Lord Flight was Shadow Chief Secretary to the Treasury from 2001-2004 and led for the Opposition on the FSMA.  He is now chairman of Flight & Partners Recovery Fund.

It is normally the case for growth in a mature economy to be led by consumption.  But where Japan’s main problem over the last 20 years, causing economic stagnation, has been a lack of consumption growth, the UK’s problem has been the reverse – excessive consumption by both the public and private sectors.

In addition to, and substantially reflecting, unsustainable levels of borrowing by the private sector, for the last 15 years, the UK has had a substantial, regular current account deficit now amounting to some £700bn in aggregate.  This has been financeable relatively easily, given the openness of the UK economy, but the net effect has been the sale of UK assets to foreign parties and an increase in the UK’s overseas indebtedness.  From many angles there is nothing wrong with foreign entities owning UK assets; for businesses, the employment benefits are far greater than those of ownership.  It has been Japanese and, subsequently, Indian, ownership which has made such a success of the car industry in the UK.  Foreign parties paying high prices for Central London property is not the main cause of excessive UK property prices – rather, it is the artificial rationing of supply as a result of planning policies.

But, as is now clear, there are important political and strategic issues where utility companies – and particularly in the energy sector – are mostly overseas-owned.  The UK no longer has the home-grown expertise to build a new nuclear power station.  There is also the issue that the policy stance and objectives of non-UK owned businesses may be different to historic local preferences, as has been illustrated by the Kraft acquisition of Cadburys.  Also, electors should not be surprised that internationally owned businesses will seek to structure themselves, within the law, to minimise their UK tax liabilities.  Perhaps the most important point is that there is a finite supply of UK corporate and property assets to sell off to pay for our continuing overseas deficit, still running at some five per cent of GDP per annum.

The long term answer here is that the UK should have, on average, a savings ratio of approximately 10 per cent of GDP per annum to achieve a sustainable long term economic balance, whereas the average for the last 15 years has been substantially below this.

There are, of course, underlying problems that make this territory difficult.  If China and other emerging economies continue to pursue export surplus, economic growth policies, other parts of the world have to run deficits for the world to be in balance.  Internal devaluation measures can also lead to results worse than the problems they seek to solve.  The Eurozone policy of grinding down the less competitive economies to force an external surplus have led to stagnant economies, unacceptable levels of unemployment and the worsening of Government debt problems, which in turn could also produce potential instability and/or political extremism.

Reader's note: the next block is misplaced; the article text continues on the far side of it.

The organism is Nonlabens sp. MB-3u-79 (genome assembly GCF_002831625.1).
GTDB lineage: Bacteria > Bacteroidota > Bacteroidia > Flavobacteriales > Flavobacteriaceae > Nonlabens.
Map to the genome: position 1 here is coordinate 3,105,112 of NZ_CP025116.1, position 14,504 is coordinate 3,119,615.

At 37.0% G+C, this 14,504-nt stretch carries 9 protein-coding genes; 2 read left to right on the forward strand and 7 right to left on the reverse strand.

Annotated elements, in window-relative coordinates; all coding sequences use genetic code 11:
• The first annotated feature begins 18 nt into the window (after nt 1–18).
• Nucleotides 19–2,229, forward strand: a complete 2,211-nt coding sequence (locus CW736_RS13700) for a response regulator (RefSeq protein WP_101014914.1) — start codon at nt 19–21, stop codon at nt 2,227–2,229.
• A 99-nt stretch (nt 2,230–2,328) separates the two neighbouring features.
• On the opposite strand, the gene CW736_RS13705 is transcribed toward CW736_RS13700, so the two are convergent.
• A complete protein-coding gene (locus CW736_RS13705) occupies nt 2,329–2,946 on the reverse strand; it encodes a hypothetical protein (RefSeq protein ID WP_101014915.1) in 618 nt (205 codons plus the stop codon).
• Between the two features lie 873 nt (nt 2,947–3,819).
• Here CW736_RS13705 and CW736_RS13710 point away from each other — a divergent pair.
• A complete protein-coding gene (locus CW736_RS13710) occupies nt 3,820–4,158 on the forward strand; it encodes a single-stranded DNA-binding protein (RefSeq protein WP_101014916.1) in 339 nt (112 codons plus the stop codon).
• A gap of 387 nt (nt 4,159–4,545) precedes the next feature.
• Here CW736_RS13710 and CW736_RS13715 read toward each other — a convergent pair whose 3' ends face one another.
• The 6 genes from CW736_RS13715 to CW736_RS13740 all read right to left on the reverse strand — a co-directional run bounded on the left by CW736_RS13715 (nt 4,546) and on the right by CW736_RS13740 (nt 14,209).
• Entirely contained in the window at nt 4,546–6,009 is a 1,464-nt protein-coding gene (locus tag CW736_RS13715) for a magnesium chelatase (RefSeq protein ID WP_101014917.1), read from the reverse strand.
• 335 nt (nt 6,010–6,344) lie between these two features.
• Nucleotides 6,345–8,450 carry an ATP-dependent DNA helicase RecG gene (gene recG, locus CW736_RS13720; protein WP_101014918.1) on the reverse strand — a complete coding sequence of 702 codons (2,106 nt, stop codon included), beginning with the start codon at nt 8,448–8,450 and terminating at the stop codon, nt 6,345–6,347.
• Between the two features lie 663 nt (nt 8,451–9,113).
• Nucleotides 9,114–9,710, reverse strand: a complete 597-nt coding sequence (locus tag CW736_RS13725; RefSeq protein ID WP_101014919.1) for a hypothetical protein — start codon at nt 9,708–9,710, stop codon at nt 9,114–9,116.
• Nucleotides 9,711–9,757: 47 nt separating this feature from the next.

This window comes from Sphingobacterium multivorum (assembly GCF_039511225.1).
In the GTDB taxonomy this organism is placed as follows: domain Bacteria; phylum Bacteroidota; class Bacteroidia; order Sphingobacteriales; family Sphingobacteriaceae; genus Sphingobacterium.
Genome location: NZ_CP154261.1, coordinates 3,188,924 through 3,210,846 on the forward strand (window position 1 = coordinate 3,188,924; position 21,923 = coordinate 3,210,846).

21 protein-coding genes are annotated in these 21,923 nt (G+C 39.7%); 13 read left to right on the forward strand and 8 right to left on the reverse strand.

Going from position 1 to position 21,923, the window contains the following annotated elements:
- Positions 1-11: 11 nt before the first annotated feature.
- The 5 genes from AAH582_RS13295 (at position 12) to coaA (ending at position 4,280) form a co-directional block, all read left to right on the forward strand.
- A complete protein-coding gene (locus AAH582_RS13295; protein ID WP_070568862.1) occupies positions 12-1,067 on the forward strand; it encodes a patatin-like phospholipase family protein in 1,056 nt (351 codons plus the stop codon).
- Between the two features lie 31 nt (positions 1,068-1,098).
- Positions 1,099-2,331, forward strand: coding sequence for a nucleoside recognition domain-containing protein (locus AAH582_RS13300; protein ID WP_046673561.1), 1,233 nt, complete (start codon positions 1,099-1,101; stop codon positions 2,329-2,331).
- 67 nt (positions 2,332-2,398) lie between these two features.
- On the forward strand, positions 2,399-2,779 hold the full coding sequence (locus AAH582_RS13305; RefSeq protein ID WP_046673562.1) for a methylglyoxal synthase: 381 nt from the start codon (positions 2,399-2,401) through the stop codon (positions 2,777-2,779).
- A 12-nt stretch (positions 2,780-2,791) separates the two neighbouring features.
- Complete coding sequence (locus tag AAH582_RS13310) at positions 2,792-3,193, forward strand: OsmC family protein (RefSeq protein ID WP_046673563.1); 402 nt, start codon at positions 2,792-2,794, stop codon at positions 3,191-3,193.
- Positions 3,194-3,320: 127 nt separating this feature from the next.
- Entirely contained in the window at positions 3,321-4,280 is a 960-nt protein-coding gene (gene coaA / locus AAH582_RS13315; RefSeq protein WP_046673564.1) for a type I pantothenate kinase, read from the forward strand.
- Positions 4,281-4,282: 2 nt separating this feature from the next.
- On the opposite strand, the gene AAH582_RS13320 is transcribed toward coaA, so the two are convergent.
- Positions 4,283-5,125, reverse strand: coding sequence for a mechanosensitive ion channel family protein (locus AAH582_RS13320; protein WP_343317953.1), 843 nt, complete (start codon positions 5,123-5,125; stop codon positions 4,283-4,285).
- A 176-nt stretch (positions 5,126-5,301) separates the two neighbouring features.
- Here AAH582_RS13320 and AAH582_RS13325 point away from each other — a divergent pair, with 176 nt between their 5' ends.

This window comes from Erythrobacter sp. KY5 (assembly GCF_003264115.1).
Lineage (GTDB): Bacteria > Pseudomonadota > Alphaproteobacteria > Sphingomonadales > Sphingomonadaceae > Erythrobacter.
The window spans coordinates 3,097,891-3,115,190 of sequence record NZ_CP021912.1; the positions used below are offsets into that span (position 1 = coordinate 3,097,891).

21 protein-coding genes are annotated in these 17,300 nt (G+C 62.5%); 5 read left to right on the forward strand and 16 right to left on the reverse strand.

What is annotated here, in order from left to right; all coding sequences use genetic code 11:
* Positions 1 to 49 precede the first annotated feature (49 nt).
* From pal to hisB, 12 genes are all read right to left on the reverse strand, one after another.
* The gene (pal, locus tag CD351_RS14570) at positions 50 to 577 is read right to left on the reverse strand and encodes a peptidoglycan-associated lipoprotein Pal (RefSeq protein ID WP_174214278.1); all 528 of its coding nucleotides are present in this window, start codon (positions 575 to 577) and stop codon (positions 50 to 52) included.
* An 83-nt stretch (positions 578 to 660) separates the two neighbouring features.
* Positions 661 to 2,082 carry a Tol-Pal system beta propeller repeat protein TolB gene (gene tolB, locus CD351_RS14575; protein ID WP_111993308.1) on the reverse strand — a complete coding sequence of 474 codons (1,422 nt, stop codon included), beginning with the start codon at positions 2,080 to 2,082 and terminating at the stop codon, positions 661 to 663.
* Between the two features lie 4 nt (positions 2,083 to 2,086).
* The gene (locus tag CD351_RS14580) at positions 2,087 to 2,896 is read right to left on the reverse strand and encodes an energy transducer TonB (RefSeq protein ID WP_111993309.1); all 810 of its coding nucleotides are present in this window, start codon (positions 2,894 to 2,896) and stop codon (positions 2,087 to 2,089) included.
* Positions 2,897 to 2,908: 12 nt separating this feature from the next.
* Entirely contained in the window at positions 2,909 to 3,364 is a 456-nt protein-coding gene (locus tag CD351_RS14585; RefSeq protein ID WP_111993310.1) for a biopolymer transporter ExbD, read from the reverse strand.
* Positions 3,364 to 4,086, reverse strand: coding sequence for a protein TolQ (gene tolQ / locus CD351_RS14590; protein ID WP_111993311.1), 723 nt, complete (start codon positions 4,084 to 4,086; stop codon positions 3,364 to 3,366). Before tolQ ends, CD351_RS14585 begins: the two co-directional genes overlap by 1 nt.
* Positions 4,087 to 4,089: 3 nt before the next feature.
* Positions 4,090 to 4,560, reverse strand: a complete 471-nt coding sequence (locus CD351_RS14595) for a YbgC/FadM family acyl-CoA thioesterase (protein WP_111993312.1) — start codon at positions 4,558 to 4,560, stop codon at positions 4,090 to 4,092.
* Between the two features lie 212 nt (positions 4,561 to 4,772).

In the latter context, UK Government policies which have been to “talk Hayek” but “act Keynes” have, arguably, been the best option in the short term and have underpinned economic recovery.  The question for the UK is the extent to which the ongoing fiscal deficit of circa £120bn a year can be reduced by higher tax revenues resulting from better economic growth; and the extent to which a significant part of the fiscal deficit is structural, as implied by the ongoing five per cent per annum current account deficit.

In the UK, there are also the related issues that, for most people, real incomes have scarcely risen for nearly a decade, and that recovering consumption is again being financed by borrowing.  What appears to have happened is that employers have hung on to employees over the recession, partly because of the costs of making people redundant and, partly, in the hope of economic recovery.  As a result productivity has fallen by some eight per cent over the last six years; and, inevitably, real pay has also reduced.  This is, arguably, a better outcome than having far larger numbers unemployed, but it raises political problems and also encourages continuing, if not increasing, debt financed consumption, as the recent unexpected jump in credit card debt illustrates.

The challenge is as to how UK investment and exports can be increased on a sustained basis.  Part of the answer here is a competitive exchange rate.  Sterling’s depreciation since 2008, combined with little or no increase in pay rates, are already resulting in some industries – including textiles – again becoming competitive in the UK.  There are major EU membership issues as to whether the UK can make itself competitive enough in terms of cutting back unnecessary regulation; and whether UK exports to the Commonwealth (now a larger block in terms of GDP than the EU) can be increased – where there is considerable scope – while we are subject to EU protectionist tariff rules.  In a related territory, moreover, the UK’s misguided green Energy policies, following EU directives more diligently than any other EU members, will damage what is left of the UK manufacturing industry, as green levies are causing uncompetitive increases in energy costs.

If we are not going to end up with another major debt crisis, the post-2010 Government will need to take major and radical decisions and actions to get the balance of the UK economy right.  What is depressing – and as I warned back in 2007 – is that the scope for consumption to grow will remain limited for several years to come.  It is also arguable that fiscal incentives are needed to encourage investment and more exporting, which may not be possible under EU rules.

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